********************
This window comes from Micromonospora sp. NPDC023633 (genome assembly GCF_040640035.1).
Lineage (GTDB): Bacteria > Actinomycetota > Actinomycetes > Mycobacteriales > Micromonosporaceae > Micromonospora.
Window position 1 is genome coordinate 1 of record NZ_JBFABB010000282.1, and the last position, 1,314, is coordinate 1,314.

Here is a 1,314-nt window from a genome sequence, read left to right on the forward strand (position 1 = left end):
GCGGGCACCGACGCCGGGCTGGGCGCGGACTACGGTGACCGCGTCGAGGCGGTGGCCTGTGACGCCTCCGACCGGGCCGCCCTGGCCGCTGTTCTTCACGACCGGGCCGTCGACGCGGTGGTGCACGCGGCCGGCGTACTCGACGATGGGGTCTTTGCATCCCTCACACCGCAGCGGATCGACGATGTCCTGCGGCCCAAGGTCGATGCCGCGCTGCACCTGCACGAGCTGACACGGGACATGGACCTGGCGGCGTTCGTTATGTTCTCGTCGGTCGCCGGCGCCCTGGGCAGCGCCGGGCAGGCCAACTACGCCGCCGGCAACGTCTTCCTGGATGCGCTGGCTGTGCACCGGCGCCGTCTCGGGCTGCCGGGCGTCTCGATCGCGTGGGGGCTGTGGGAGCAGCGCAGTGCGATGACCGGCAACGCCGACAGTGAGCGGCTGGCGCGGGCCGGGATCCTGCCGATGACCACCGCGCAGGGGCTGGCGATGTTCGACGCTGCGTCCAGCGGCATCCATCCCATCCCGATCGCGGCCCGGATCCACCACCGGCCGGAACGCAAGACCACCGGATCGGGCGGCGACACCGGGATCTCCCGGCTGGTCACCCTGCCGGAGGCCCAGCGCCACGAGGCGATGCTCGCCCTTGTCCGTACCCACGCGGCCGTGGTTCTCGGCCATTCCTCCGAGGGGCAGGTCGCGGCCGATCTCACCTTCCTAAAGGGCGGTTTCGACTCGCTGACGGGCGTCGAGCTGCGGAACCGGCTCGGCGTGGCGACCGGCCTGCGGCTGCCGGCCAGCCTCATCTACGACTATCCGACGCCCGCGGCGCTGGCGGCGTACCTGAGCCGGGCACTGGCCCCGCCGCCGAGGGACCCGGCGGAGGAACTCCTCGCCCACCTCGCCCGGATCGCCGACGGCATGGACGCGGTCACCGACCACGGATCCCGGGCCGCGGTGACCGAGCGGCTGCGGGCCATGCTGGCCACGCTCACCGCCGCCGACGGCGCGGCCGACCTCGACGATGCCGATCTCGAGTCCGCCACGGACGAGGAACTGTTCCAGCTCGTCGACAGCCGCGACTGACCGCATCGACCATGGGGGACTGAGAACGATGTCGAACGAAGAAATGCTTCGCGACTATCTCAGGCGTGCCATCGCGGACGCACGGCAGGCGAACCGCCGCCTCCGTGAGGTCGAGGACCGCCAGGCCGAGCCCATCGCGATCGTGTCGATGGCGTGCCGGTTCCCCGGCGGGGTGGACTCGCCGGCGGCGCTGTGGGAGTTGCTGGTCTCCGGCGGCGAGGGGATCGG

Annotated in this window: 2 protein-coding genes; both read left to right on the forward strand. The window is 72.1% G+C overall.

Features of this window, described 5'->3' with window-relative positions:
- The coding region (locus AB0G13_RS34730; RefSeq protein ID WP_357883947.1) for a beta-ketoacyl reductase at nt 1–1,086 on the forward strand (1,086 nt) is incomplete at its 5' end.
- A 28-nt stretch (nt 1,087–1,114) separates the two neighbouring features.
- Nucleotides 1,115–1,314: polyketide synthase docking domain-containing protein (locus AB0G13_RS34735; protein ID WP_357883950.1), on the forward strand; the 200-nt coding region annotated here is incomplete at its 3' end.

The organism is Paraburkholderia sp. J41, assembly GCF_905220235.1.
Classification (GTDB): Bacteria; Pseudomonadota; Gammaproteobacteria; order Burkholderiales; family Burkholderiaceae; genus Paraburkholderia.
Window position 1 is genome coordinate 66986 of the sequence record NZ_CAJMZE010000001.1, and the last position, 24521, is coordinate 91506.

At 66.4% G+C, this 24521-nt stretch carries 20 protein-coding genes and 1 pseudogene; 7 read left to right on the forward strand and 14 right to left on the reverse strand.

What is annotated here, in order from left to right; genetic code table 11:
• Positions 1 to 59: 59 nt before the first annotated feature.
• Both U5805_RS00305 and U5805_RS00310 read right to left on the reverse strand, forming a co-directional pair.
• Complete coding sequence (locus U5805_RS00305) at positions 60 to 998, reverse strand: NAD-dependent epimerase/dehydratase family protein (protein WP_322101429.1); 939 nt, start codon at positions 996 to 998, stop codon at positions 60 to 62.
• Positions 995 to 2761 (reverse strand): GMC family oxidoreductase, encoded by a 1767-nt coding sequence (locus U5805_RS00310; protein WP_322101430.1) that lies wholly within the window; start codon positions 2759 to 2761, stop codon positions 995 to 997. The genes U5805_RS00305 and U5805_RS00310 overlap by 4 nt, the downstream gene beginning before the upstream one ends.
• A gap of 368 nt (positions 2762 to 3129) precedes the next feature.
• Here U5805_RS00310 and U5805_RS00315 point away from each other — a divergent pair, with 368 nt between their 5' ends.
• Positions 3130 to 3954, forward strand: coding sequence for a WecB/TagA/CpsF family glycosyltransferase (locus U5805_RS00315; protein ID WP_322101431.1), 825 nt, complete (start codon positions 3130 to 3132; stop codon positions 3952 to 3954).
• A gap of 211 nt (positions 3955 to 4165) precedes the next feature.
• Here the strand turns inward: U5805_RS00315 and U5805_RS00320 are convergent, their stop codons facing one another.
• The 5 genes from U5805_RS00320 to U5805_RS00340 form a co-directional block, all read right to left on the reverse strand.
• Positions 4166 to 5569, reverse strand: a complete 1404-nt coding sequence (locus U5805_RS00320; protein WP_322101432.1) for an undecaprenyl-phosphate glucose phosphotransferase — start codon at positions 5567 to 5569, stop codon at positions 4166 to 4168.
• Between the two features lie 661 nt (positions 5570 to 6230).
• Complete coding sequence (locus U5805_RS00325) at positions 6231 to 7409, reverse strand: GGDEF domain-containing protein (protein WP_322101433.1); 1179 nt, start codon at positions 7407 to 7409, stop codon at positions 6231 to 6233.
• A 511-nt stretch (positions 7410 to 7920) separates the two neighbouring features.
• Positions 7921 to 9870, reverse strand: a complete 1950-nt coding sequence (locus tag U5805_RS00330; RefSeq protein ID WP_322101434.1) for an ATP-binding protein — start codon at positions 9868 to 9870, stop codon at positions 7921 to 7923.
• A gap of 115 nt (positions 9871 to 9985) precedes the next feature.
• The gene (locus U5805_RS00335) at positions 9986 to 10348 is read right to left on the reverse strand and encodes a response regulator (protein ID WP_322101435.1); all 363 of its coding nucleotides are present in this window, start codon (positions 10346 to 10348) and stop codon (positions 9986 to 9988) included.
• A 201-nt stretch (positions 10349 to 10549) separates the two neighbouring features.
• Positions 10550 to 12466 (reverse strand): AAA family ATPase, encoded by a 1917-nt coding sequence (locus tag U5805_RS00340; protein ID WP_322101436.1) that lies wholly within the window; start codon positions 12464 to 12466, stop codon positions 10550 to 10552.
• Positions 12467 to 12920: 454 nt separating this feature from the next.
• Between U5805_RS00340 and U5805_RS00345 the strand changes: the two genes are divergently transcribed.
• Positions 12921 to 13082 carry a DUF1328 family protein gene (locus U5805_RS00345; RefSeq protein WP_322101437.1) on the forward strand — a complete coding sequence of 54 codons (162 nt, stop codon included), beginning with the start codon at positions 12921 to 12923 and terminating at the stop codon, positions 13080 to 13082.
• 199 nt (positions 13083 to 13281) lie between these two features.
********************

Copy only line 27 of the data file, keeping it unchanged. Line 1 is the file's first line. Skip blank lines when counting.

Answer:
• Between the two features lie 661 nt (positions 5570 to 6230).